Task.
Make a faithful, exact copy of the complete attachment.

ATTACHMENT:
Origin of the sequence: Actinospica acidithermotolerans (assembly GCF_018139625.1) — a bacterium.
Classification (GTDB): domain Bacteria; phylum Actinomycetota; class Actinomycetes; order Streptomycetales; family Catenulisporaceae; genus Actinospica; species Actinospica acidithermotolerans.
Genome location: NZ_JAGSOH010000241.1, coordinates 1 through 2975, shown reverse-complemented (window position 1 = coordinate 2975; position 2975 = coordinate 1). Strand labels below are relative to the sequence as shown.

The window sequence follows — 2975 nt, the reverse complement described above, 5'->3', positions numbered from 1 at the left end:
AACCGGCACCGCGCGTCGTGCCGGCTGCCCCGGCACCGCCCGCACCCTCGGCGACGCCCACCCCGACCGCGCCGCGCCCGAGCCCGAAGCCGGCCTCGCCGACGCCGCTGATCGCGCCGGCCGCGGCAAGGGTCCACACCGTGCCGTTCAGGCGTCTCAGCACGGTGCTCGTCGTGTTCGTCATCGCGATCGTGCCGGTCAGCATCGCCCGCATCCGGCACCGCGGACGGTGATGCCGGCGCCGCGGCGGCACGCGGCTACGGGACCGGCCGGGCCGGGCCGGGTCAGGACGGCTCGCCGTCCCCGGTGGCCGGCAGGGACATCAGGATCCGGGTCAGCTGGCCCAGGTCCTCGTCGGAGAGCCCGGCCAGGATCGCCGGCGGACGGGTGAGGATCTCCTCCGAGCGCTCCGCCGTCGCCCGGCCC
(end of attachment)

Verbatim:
Origin of the sequence: Actinospica acidithermotolerans (assembly GCF_018139625.1) — a bacterium.
Classification (GTDB): domain Bacteria; phylum Actinomycetota; class Actinomycetes; order Streptomycetales; family Catenulisporaceae; genus Actinospica; species Actinospica acidithermotolerans.
Genome location: NZ_JAGSOH010000241.1, coordinates 1 through 2975, shown reverse-complemented (window position 1 = coordinate 2975; position 2975 = coordinate 1). Strand labels below are relative to the sequence as shown.

The window sequence follows — 2975 nt, the reverse complement described above, 5'->3', positions numbered from 1 at the left end:
AACCGGCACCGCGCGTCGTGCCGGCTGCCCCGGCACCGCCCGCACCCTCGGCGACGCCCACCCCGACCGCGCCGCGCCCGAGCCCGAAGCCGGCCTCGCCGACGCCGCTGATCGCGCCGGCCGCGGCAAGGGTCCACACCGTGCCGTTCAGGCGTCTCAGCACGGTGCTCGTCGTGTTCGTCATCGCGATCGTGCCGGTCAGCATCGCCCGCATCCGGCACCGCGGACGGTGATGCCGGCGCCGCGGCGGCACGCGGCTACGGGACCGGCCGGGCCGGGCCGGGTCAGGACGGCTCGCCGTCCCCGGTGGCCGGCAGGGACATCAGGATCCGGGTCAGCTGGCCCAGGTCCTCGTCGGAGAGCCCGGCCAGGATCGCCGGCGGACGGGTGAGGATCTCCTCCGAGCGCTCCGCCGTCGCCCGGCCC